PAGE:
If the transfer of equity is made as a result of an Order of the Court, then Insolvency Indemnity Insurance is not required. In other cases, where a property is being transferred at less than market value between joint owners, an Insolvency Act Indemnity Insurance policy may be required. This is something that that your conveyancer will check with Keystone Property Finance This is because, if the outgoing party is made bankrupt in the future, their Trustee in Bankruptcy could argue that they had transferred the property in order to avoid their creditors and apply to the Court to have the transaction set aside. If this happens, it could affect your lender or a future buyer from you as they would lose the property and the lender may not get back
what they have loaned to you. The Insolvency Act Indemnity Insurance policy only protects
lenders such as Keystone Property Finance or future buyers from you. If there is no mortgage and the outgoing owner is made bankrupt, there is a risk to you that you could lose your home if the transfer is set aside. The cost of the Insolvency Act Indemnity Insurance policy varies based on the valuation of the property at finalisation of the transfer of equity transaction.
Your property may be repossessed if you do not keep up repayments on your mortgage with Keystone Property Finance.
Preparing the Transfer of Equity with a Keystone Property Finance Mortgage
When it comes to preparing the the Land Registry documents your conveyancer should in the ‘consideration’ panel choose the first option, if consideration is given; otherwise ignore the consideration panel altogether.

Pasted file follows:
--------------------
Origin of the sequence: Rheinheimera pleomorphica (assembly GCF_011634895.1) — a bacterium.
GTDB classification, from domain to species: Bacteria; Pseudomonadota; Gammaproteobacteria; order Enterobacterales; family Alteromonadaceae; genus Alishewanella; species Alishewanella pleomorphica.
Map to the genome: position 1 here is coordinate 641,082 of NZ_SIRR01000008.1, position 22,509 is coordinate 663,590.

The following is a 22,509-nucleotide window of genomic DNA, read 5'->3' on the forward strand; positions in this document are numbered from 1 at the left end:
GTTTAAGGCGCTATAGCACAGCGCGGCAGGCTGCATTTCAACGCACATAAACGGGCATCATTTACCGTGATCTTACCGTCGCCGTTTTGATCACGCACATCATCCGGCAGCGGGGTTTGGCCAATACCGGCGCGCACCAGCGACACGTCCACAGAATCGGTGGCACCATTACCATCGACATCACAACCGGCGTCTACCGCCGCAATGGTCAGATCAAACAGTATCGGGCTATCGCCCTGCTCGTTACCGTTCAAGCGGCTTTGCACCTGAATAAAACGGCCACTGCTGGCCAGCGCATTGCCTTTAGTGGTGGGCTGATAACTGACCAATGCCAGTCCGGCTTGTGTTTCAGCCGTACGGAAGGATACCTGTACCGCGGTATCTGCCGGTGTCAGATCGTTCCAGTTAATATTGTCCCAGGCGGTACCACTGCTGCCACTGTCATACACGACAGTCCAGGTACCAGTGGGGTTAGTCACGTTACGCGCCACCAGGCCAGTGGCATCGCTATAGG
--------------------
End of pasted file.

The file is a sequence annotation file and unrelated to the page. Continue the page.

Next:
If Keystone Property Finance is joining in the transfer to release someone from liability, put the release in the ‘additional provisions’ panel if someone is entering into a covenant relating to the charge, place it in the ‘additional provisions’ panel stamp duty land tax is not payable when there is no chargeable consideration for the transfer (Schedule 3, paragraph 1 of the Finance Act 2003). In the case of a transfer subject to a charge (even if the transfer is by way of gift) or if a property has been transferred for no value and there is an associated discharge, HMRC would view this as an assumption of an existing debt by the purchaser (Schedule 4, paragraph 8 of the Finance Act 2003) and stamp duty land tax may be payable
if you wish you may state in the ‘additional provisions’ panel that ‘This transfer is made subject to a charge dated… in favour of…’
On form AP1, your lawyer should describe the transfer as ‘transfer of equity’ to assist Land Registry staff.
Content on this webpage is for general information and only applies to England and Wales. It does not constitute advice for members of the public who should contact their lawyer,mortgage broker, insurer and accountant for specific advice relating to transfer of equity. Whilst we endeavour to keep the information up to date and correct we do not make any representation or warranties of any kind about its completeness, accuracy, reliability or suitability. Any reliance you place on the information is strictly at your own risk. Lexsure will not be liable for any direct or indirect loss or damage arising out of or in connection with the use of this information.